Republican presidential nominee Donald TrumpDonald John TrumpIvanka Trump pens op-ed on kindergartners learning tech Bharara, Yates tamp down expectations Mueller will bring criminal charges Overnight Cybersecurity: Equifax security employee left after breach | Lawmakers float bill to reform warrantless surveillance | Intel leaders keeping collusion probe open MORE is steeling himself for a protracted battle against an increasingly hostile press, adding the media to the list of establishment institutions he intends to crush on his way to the White House.

Trump’s stunning move to make Breitbart News Executive Chairman Steve Bannon his campaign’s CEO was a decision to shake up his faltering campaign, but it was also a clear response to the complaints about the coverage of his candidacy.

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Under Bannon’s leadership, Breitbart has championed Trump’s rise while adopting a provocative and combative tone toward the press, the GOP’s congressional leadership and others who have criticized or questioned the nominee.

Bringing Bannon into the Trump tent will almost certainly lead to a new chapter in the fight between Trump and the media, which is already engaged in a fierce debate over how to cover the GOP nominee.

“The press has declared Armageddon on Trump and Trump is responding with Armageddon and all-out warfare,” said Armstrong Williams, a conservative media investor and radio personality who is close friends with Bannon.

Trump benefitted greatly from the media’s wall-to-wall coverage of his campaign during the GOP primaries, with one study finding he’d received $2 billion in free exposure as he ran roughshod over the deepest field of Republicans to ever run for president.

The rise of Trump also boosted the fortunes of media companies, which have enjoyed elevated ratings and web traffic.

More recently, however, the relationship between Trump and the media has soured as his poll numbers have plummeted and television anchors and reporters alike have taken an increasingly skeptical tone in their coverage.

The GOP nominee says he is running against a “crooked media” that he believes is hell-bent on sinking his campaign.

Some of Trump’s conservative allies say the GOP nominee is to blame for the media frenzy and negative coverage that has enveloped him, though even critics of Trump have acknowledged a shift in coverage.

But independent media watchers say that an emboldened press has found new and unorthodox ways to cover Trump that are at odds with past norms or how Democratic nominee Hillary ClintonHillary Diane Rodham ClintonChris Murphy’s profile rises with gun tragedies DNC, RNC step up cyber protections Gun proposal picks up GOP support MORE is covered.

And liberal writers Ezra Klein at Vox and Matt Taibbi of Rolling Stone took to their sites this week to argue that many journalists have dropped any veneer of impartiality in covering Trump.

“Slowly, surely, the media has turned on Trump,” Klein, Vox News’s editor-in-chief, wrote on Tuesday. “He still gets wall-to-wall coverage, but that coverage is overwhelmingly negative. Increasingly, the press doesn’t even pretend to treat Trump like a normal candidate.”

Klein pointed to CNN fact-checking Trump on-screen and in real-time — something they have yet to do for Clinton. 

He noted that Buzzfeed is allowing reporters to describe Trump as a “mendacious racist” and singled-out a New York Times viral video of “unfiltered” statements made at Trump rallies that has been shared on social media as an example of Trump’s supporters being unrefined and racist.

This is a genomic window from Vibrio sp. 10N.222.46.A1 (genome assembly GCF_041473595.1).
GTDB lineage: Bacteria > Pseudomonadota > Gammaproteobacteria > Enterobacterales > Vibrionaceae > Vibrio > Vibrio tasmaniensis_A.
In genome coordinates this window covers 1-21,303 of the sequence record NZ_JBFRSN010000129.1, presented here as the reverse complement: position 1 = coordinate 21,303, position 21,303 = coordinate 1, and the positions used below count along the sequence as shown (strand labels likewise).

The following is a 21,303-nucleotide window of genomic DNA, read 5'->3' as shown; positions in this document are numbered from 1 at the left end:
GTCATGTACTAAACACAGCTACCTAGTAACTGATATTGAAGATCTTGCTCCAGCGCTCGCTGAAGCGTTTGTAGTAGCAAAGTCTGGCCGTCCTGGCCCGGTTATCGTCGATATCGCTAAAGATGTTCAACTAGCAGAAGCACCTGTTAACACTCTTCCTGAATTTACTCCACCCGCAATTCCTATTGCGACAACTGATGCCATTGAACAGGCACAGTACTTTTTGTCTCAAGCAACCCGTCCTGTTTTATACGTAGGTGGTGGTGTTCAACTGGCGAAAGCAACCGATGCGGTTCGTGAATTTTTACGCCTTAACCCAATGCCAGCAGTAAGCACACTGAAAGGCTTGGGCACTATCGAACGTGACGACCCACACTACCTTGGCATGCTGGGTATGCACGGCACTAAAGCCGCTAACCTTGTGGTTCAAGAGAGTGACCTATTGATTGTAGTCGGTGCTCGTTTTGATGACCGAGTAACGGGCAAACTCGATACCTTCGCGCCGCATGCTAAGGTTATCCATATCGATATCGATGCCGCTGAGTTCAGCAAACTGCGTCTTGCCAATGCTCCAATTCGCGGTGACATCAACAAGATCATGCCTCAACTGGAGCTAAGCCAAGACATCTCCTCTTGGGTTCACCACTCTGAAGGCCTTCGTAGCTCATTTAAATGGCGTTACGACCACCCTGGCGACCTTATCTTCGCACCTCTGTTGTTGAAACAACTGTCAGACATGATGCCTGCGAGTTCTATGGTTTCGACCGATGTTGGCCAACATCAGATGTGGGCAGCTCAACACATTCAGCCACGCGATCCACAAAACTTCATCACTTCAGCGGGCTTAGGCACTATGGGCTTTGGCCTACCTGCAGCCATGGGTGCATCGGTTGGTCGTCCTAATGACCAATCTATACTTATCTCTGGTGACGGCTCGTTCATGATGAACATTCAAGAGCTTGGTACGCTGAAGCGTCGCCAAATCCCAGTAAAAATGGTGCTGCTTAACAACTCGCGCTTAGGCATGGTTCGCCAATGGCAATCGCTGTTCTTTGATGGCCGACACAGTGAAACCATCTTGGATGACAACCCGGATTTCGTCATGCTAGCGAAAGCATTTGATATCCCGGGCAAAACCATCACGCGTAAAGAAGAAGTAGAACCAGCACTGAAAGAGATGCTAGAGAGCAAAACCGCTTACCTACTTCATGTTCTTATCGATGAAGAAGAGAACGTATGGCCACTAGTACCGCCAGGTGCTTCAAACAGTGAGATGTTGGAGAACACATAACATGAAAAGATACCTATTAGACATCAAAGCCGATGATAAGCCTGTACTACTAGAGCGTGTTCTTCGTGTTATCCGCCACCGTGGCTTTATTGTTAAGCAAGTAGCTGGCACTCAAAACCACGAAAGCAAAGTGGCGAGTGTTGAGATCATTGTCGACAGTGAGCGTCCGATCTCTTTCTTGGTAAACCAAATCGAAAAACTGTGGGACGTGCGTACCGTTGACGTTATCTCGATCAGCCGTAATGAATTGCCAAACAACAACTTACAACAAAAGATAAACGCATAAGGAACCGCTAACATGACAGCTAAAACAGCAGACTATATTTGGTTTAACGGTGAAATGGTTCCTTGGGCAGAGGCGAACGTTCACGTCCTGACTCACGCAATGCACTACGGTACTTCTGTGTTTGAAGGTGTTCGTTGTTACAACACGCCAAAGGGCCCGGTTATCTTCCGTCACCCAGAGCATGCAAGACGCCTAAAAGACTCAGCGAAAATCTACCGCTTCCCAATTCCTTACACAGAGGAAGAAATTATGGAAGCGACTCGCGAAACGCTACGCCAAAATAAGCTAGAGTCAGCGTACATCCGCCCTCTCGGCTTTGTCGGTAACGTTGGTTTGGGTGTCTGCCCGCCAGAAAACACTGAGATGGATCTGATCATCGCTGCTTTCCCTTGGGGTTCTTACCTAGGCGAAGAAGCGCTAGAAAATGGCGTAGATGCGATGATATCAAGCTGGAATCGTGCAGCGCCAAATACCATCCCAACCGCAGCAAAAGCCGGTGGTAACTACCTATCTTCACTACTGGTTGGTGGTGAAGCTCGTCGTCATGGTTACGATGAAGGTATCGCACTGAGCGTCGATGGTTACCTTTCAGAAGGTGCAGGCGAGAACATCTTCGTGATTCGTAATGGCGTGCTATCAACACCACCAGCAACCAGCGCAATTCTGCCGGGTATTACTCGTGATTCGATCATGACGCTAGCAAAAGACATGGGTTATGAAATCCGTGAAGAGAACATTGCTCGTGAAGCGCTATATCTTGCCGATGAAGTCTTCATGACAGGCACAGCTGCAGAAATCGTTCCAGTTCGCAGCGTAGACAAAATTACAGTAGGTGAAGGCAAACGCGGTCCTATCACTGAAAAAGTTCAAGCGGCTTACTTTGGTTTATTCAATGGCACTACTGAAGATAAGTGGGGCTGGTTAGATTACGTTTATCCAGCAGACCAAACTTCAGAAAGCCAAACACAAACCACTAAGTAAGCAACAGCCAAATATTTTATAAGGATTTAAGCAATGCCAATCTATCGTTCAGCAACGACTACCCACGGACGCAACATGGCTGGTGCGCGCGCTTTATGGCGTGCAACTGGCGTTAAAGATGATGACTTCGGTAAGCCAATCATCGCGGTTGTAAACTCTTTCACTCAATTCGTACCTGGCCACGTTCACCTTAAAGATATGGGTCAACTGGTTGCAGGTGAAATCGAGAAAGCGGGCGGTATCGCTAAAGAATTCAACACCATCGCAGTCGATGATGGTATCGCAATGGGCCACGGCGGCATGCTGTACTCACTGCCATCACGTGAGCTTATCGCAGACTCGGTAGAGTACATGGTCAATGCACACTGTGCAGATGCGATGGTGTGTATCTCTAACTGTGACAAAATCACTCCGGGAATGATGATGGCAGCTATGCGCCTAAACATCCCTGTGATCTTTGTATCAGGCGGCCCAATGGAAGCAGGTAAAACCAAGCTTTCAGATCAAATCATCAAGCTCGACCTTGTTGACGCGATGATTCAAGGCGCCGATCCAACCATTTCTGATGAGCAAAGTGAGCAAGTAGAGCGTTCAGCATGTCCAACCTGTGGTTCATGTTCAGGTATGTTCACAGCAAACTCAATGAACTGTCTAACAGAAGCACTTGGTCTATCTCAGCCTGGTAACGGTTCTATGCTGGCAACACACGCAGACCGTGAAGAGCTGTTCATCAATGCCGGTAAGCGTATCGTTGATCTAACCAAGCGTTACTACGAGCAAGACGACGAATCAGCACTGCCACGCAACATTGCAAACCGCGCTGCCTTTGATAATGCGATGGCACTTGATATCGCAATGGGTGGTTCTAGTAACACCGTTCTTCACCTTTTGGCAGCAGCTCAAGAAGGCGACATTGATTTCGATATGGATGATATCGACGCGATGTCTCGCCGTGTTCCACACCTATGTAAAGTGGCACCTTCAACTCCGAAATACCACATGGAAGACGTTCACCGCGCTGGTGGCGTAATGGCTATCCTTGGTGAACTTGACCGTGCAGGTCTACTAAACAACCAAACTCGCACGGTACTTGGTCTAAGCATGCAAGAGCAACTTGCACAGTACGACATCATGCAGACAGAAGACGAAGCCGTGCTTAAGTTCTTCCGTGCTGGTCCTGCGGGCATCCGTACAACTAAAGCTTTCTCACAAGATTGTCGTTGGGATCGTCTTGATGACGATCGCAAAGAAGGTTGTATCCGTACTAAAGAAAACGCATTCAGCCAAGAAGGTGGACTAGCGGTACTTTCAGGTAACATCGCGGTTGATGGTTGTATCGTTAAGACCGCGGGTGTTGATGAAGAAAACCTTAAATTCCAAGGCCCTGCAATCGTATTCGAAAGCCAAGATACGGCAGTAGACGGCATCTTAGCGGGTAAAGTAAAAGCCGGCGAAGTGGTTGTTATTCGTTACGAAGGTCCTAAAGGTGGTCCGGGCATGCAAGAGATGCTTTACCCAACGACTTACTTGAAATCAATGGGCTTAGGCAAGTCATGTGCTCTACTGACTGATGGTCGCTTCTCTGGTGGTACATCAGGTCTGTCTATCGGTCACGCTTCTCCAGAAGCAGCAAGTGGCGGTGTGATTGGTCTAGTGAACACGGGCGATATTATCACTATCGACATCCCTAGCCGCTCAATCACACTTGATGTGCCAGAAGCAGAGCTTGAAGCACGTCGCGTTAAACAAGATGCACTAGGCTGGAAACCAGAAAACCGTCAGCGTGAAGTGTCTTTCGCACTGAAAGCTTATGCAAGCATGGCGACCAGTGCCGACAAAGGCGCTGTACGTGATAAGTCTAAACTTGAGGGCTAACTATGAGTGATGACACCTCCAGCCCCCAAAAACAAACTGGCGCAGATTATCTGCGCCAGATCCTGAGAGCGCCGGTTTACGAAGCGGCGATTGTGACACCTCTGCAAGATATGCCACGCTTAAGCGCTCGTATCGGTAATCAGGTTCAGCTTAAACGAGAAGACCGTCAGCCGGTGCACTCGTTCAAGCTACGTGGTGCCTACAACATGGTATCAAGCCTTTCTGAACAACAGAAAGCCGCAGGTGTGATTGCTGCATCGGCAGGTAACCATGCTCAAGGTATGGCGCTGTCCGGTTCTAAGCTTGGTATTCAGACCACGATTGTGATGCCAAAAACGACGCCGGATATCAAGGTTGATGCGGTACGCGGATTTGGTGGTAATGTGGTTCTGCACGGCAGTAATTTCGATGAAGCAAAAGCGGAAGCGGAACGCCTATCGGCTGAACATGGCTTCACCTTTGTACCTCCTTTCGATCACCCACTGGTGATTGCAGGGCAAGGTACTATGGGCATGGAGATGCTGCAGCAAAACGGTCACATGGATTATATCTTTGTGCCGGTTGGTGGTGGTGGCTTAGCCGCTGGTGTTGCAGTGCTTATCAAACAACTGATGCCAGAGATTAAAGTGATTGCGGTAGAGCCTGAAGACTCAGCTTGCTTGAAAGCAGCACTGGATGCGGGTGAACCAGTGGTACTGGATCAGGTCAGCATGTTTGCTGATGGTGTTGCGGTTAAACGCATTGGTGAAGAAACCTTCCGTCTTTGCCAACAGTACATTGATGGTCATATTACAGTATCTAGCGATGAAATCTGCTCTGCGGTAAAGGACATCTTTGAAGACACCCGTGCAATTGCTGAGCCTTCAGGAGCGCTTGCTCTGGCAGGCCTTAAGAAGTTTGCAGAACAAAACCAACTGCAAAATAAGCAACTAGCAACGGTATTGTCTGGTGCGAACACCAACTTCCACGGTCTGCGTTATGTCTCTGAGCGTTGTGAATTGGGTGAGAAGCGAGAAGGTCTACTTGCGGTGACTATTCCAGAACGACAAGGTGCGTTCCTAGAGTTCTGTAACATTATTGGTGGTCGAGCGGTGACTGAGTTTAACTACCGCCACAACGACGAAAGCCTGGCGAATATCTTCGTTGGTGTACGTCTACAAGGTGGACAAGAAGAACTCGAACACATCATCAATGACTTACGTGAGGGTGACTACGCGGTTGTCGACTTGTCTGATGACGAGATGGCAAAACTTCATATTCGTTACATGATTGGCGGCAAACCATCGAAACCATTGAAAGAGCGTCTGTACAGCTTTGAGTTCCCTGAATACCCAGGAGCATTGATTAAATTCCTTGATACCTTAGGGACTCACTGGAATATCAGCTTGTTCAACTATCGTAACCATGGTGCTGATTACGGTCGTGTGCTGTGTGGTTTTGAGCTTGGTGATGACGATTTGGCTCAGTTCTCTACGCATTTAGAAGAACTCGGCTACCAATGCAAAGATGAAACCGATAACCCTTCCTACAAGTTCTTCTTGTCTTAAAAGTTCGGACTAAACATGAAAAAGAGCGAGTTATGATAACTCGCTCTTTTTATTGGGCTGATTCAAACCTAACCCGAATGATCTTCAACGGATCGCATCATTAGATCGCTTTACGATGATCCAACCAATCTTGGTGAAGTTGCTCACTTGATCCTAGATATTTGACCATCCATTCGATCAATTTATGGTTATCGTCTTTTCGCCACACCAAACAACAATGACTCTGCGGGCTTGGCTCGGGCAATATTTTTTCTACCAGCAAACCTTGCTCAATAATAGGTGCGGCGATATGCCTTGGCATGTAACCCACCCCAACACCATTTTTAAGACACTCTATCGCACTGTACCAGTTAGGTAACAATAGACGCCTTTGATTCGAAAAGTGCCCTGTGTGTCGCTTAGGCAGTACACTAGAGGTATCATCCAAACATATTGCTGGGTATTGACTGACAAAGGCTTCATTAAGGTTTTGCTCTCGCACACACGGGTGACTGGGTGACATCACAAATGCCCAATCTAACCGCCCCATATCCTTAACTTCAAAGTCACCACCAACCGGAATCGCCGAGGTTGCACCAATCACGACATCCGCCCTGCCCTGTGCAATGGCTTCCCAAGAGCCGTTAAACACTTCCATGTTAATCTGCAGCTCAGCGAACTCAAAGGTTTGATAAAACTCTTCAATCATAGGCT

“This is not normal,” Klein wrote. “There are rules within traditional political reporting operations about how you cover presidential candidates.”

Taibbi, the liberal political editor at Rolling Stone, wrote that many in the press have made the conscious decision to pass on negative stories about Clinton and the Democrats for fear that it could lead to Trump getting elected president.

“He is considered so dangerous that many journalists are beginning to be concerned that admitting the truth of negative reports of any kind about the Democrats might make them complicit in the election of the American Hitler,” Taibbi wrote.

“There are reporters who are quietly promising themselves they'll go back to being independent and above the fray in November, after we're past the threat of a Trump presidency.”

On the flip side, many Republicans are quick to argue that the GOP nominee is responsible for the media frenzy and negative coverage surrounding his campaign.

They say that Trump can’t abide the spotlight being off him for even a minute and that his incendiary rhetoric is often to blame for negative coverage about him overshadowing scrutiny of Clinton.

“There’s always been the sense that Republicans don’t get treated as fairly in the media as the Democrats do, but Trump also creates a lot of his own problems,” said GOP media consultant Scott Howell.

And while Republicans have long bemoaned the biased coverage they see emanating from liberal newsrooms, Trump has at times treated the press with outright contempt. 

He has mused about scaling back First Amendment protections, blackballed reporters from The Washington Post and Politico from his rallies, singled-out specific reporters for public ridicule and frequently whips crowds into a frenzy against the journalists attending his rallies.

“Trump's attacks on the media seem to go beyond standard ‘working the referee’ kinds of comments,” said John Sides, a media tracker and associate professor of political science at George Washington University.

“His attacks seem to reflect a more fundamental attack on First Amendment ideals,” Sides said. “I don't know that journalists are personally fearful of a President Trump — as if he'd sic the FBI on them. But they do reject his apparent view of the media's role in a democracy.”